Vietnam may start buying non-performing loans in the first quarter of this year, a state-run newspaper reported on Monday, as deteriorating asset quality threatens to further strain the economy.
The government is likely to establish a national asset management company this month to deal with the debts, the Planning and Investment Ministry-run Dau Tu newspaper quoted a National Financial Supervisory Commission official as saying.
The government has asked the central bank to submit a plan on the firm's establishment and will require the Ministry of Justice to amend regulations on dealing with mortgage-based assets, the newspaper said.
Non-performing loans accounted for 8.82 percent of the banking system's total loans at end-September, up from 3.07 percent at the end of 2011, the central bank has said.
Vietnam's increasing levels of bad loans stem from years of rapid credit growth to fuel economic expansion coupled with overlending to the real estate sector.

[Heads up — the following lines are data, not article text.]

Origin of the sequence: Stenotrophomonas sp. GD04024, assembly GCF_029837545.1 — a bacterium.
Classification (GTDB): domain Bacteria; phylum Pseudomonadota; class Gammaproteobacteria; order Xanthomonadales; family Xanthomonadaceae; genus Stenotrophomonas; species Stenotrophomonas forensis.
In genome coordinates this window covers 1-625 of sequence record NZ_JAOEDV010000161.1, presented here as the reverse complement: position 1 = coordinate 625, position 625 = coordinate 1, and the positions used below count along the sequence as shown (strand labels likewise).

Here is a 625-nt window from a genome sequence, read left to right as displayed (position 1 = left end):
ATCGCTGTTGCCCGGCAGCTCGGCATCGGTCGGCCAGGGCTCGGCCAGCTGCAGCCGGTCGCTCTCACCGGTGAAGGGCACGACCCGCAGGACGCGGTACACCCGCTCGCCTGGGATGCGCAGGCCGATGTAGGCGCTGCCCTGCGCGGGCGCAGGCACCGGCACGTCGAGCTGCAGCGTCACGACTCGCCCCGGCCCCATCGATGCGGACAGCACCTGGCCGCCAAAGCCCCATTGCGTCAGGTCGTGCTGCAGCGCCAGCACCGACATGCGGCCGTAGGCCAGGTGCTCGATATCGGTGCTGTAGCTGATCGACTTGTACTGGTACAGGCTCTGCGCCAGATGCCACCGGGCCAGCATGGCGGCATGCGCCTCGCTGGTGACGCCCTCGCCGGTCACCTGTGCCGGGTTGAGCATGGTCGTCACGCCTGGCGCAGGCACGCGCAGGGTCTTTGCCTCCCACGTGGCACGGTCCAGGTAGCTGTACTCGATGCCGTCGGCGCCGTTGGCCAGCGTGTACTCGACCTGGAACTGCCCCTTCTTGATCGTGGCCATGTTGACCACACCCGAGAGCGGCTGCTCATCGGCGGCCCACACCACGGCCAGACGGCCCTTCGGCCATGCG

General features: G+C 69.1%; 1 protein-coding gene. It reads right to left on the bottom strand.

Loans were worth VND2,900 trillion ($139 billion) at the end of last September, based on government data, suggesting that bad debt was around $12 billion. But analysts said the actual figure was much higher.
The central bank will deal with the non-performing loans at banks while the Finance Ministry will be in charge of state-owned enterprises' debts, the newspaper said, without giving further details of how the asset management firm would operate.
Lending growth in Vietnam slowed to 8.91 percent last year from 10.9 percent in 2011 as businesses could not access loans due to their unsold inventory and existing debts ,while lenders tightened lending rules for fear of further non-performing loans.
The government aims to cut the banking system's non-performing loans to 3-4 percent of total lending by the end of 2015, Prime Minister Nguyen Tan Dung has said.